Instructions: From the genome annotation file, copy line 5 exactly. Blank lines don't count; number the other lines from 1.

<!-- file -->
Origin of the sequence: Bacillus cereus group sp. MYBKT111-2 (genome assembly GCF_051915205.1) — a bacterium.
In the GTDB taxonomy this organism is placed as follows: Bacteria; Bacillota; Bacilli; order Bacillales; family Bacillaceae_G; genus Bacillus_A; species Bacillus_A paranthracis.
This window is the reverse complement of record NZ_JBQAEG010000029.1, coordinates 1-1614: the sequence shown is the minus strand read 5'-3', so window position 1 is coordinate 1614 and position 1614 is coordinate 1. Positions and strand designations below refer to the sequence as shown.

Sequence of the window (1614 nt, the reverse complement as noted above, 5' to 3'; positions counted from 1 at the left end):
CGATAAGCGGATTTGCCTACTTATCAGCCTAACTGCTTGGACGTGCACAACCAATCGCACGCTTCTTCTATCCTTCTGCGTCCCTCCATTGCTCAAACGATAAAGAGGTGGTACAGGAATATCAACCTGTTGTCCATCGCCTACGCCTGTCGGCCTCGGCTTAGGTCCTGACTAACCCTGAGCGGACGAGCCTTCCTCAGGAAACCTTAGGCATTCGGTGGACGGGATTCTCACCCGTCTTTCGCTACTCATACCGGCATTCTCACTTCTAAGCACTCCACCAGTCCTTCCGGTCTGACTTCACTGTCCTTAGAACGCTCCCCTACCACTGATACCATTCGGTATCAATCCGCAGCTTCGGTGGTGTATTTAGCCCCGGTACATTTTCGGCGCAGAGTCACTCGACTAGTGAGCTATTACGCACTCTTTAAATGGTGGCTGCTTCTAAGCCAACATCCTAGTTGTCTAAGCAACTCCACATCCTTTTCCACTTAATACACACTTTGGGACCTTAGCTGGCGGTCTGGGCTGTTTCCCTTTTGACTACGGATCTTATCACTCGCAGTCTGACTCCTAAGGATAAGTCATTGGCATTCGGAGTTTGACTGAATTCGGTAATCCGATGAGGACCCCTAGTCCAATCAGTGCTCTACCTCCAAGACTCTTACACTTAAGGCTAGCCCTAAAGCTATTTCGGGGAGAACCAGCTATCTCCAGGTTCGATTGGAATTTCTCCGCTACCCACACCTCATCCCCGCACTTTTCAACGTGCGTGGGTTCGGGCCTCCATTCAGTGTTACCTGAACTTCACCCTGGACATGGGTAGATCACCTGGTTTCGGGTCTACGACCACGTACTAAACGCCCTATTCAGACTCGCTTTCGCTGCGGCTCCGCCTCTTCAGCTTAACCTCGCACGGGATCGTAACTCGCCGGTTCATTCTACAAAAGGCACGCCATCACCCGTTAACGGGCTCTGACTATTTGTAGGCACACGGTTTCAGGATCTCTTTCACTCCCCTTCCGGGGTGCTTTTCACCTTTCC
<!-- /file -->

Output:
CGATAAGCGGATTTGCCTACTTATCAGCCTAACTGCTTGGACGTGCACAACCAATCGCACGCTTCTTCTATCCTTCTGCGTCCCTCCATTGCTCAAACGATAAAGAGGTGGTACAGGAATATCAACCTGTTGTCCATCGCCTACGCCTGTCGGCCTCGGCTTAGGTCCTGACTAACCCTGAGCGGACGAGCCTTCCTCAGGAAACCTTAGGCATTCGGTGGACGGGATTCTCACCCGTCTTTCGCTACTCATACCGGCATTCTCACTTCTAAGCACTCCACCAGTCCTTCCGGTCTGACTTCACTGTCCTTAGAACGCTCCCCTACCACTGATACCATTCGGTATCAATCCGCAGCTTCGGTGGTGTATTTAGCCCCGGTACATTTTCGGCGCAGAGTCACTCGACTAGTGAGCTATTACGCACTCTTTAAATGGTGGCTGCTTCTAAGCCAACATCCTAGTTGTCTAAGCAACTCCACATCCTTTTCCACTTAATACACACTTTGGGACCTTAGCTGGCGGTCTGGGCTGTTTCCCTTTTGACTACGGATCTTATCACTCGCAGTCTGACTCCTAAGGATAAGTCATTGGCATTCGGAGTTTGACTGAATTCGGTAATCCGATGAGGACCCCTAGTCCAATCAGTGCTCTACCTCCAAGACTCTTACACTTAAGGCTAGCCCTAAAGCTATTTCGGGGAGAACCAGCTATCTCCAGGTTCGATTGGAATTTCTCCGCTACCCACACCTCATCCCCGCACTTTTCAACGTGCGTGGGTTCGGGCCTCCATTCAGTGTTACCTGAACTTCACCCTGGACATGGGTAGATCACCTGGTTTCGGGTCTACGACCACGTACTAAACGCCCTATTCAGACTCGCTTTCGCTGCGGCTCCGCCTCTTCAGCTTAACCTCGCACGGGATCGTAACTCGCCGGTTCATTCTACAAAAGGCACGCCATCACCCGTTAACGGGCTCTGACTATTTGTAGGCACACGGTTTCAGGATCTCTTTCACTCCCCTTCCGGGGTGCTTTTCACCTTTCC